Lessons From the Traveler's Gift

The Morris Community Foundation has examined some of the workforce issues in our county as part of our CommunityWorks program.  Local business and industry have told us that the problems are not as much skill-related as those of attitude, ethics, and character.  The Foundation will be sponsoring programs that focus on “attitude for work” to address this concern.


A little book has come to our attention called “The Traveler’s Gift” by Andy Andrews.  It speaks to the young and not-so-young who feel lost, cannot see their future, and have little hope.  This book takes anyone who will listen on a mind-bending journey through history to meet heroic figures such as President Truman, Anne Frank, and Christopher Columbus.  As the author “visits” with each figure, the story will challenge you, inspire you, and give you seven decisions that you can employ to determine your own personal success.  For example:


President Truman: I accept responsibility for my past.  I control my thoughts.  I control my emotions.  I am responsible for my success.  “The buck stops here.”


King Solomon: I will listen to the council of wise men.  I will choose my friends with care.  I will be a servant to others.  I will seek wisdom.


Christopher Columbus: I am passionate about my vision for the future.  My course has been charted.  My destiny is assured.  I have a decided heart.


Abraham Lincoln: I will forgive even those who do not ask for forgiveness.  I will forgive those who criticize me unjustly.  I will forgive myself.  I will greet this day with a forgiving spirit.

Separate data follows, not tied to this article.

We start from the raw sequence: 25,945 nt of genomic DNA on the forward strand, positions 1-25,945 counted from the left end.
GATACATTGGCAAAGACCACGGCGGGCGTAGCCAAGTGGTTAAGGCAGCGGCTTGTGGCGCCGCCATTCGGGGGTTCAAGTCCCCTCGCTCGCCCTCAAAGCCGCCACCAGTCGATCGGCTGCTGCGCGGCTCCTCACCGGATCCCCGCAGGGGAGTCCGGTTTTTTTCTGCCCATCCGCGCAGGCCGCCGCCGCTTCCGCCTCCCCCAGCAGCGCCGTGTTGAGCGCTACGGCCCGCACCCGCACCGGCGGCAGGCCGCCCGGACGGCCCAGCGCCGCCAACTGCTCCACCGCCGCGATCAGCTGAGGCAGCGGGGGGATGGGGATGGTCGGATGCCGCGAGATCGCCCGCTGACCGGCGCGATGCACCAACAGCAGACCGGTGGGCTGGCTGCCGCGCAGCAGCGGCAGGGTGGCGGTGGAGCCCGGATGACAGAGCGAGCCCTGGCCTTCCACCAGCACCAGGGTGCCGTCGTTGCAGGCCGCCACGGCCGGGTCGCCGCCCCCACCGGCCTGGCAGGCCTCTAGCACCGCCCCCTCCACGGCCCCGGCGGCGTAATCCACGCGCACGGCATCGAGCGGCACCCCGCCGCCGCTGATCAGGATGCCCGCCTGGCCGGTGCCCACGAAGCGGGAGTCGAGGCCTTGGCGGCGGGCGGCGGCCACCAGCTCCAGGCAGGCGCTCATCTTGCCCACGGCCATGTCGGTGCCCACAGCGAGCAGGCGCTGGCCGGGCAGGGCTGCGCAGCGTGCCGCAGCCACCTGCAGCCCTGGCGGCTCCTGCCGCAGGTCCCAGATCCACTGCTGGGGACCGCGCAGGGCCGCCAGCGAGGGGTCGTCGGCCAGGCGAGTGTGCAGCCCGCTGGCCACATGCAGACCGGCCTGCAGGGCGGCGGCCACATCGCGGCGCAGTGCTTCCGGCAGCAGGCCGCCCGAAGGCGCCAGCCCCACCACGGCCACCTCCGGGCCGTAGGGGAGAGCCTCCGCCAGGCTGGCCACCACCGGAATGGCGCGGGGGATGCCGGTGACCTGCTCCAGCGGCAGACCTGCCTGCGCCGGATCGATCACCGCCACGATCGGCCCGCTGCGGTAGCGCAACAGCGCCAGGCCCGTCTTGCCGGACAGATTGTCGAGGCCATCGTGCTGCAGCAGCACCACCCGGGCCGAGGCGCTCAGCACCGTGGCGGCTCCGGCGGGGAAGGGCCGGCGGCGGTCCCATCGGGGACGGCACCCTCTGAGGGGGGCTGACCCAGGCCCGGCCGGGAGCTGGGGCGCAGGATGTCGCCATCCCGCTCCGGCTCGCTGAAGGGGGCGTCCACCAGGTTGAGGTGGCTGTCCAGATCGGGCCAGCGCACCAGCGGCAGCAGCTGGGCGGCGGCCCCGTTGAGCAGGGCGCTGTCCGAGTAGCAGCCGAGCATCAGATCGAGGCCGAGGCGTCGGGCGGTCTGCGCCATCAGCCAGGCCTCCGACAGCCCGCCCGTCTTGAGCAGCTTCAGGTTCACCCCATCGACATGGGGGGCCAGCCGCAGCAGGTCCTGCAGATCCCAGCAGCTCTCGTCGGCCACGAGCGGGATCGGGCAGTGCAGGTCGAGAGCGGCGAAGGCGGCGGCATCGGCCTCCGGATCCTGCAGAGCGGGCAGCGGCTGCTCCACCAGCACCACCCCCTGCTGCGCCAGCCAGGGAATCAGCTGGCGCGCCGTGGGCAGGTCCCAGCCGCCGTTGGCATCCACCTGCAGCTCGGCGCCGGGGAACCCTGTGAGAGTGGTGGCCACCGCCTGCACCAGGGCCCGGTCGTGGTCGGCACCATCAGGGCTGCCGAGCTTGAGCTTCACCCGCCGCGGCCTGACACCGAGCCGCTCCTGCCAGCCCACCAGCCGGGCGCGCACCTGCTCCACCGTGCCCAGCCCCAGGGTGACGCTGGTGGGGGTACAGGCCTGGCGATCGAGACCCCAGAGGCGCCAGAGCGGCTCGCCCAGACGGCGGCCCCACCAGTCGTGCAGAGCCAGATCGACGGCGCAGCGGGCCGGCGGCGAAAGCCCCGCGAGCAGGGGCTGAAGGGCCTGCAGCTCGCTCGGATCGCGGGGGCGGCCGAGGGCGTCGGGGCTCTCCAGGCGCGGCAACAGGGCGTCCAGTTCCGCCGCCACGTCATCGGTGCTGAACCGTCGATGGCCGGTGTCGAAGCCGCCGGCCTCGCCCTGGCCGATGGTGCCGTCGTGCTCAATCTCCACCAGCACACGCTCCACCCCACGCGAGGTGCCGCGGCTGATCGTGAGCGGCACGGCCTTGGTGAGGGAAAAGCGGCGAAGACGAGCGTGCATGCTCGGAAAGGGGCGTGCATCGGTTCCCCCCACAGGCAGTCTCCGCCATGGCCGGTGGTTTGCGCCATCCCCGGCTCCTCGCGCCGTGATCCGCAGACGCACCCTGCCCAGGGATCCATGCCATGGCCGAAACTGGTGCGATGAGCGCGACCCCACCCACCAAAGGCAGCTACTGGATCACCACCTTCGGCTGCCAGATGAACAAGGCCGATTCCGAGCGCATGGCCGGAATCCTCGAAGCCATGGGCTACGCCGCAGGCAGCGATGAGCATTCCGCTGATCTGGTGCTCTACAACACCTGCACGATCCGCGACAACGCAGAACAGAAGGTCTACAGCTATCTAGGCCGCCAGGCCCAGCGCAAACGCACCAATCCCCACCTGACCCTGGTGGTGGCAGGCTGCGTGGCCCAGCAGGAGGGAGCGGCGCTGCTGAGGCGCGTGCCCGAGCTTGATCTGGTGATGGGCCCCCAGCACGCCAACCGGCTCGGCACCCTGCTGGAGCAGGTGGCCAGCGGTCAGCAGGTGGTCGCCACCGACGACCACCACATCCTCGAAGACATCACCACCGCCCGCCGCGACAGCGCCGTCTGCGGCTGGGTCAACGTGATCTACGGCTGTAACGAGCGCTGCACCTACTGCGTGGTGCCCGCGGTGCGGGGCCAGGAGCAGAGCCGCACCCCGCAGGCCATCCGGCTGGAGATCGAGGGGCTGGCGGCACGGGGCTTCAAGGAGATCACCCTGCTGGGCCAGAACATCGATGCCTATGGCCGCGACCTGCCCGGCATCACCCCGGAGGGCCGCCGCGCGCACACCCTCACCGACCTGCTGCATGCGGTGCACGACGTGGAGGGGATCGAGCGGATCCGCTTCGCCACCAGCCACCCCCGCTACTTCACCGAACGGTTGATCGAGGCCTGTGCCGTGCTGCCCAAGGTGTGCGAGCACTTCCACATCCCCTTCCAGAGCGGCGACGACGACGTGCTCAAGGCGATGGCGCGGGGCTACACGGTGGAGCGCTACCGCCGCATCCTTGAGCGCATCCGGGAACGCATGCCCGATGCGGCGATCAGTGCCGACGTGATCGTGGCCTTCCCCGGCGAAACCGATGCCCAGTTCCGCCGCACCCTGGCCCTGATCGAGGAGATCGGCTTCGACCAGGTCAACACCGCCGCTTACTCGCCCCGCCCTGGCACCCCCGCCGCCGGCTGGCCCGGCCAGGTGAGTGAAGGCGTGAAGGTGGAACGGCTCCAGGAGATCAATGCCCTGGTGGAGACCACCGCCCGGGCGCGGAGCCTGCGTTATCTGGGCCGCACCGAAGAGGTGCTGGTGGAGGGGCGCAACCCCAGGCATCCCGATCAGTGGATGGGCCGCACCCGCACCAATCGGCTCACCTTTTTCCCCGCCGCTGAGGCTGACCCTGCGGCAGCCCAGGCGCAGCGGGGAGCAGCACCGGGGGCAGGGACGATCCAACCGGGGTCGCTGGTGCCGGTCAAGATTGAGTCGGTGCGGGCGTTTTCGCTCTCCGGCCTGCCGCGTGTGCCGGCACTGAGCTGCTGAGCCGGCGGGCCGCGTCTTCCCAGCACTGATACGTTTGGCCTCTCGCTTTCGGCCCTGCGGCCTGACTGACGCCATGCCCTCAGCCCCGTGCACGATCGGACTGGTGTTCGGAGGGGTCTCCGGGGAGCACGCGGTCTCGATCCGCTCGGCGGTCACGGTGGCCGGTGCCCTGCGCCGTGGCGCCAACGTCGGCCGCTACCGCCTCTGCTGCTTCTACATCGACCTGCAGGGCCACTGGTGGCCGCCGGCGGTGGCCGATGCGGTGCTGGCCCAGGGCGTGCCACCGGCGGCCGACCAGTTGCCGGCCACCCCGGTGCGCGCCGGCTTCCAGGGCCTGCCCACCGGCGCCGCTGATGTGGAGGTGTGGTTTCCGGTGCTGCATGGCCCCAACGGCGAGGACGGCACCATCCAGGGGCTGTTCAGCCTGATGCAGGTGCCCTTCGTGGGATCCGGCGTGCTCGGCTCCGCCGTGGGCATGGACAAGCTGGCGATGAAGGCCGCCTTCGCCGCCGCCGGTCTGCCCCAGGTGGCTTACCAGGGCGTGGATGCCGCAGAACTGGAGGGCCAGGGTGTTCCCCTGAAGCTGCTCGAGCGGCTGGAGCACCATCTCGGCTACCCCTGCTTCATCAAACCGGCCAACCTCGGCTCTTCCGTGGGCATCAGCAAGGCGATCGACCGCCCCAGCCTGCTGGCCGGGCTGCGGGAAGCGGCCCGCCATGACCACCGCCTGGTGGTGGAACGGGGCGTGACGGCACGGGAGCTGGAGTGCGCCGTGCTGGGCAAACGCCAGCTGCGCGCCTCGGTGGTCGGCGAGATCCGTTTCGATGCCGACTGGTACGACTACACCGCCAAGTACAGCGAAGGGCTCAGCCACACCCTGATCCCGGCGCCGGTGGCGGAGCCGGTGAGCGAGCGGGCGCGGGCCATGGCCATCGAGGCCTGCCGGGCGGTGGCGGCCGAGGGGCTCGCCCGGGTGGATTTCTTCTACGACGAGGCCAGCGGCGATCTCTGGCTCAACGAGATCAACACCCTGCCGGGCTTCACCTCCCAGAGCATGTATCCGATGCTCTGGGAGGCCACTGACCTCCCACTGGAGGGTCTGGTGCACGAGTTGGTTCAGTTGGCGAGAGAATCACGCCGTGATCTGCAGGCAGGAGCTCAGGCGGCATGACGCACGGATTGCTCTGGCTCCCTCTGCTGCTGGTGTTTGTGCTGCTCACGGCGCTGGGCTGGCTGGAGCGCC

The lesson of this little book is simple: Life is about choices.  We all have very little control over the events that intersect our lives. We cannot control winds that blow against us.  To use the metaphor of the sailor, we can only control the “set of our sails.”  Success in our lives, however you define success, is determined by the choices we make daily.  This book should help everyone make good choices.


You can find this book at the Morris Public Library as well as other public libraries around the region.  The original (a New York Times bestseller) is written for adults struggling with work and family.  The author has also produced a teen version.  This book is a short, easy read – you can get through it in an evening or weekend.


The Morris Community Foundation is please to make this book available to everyone through the Morris Public Library.





Box and bold: “The lesson of this little book is simple: Life is about choices.”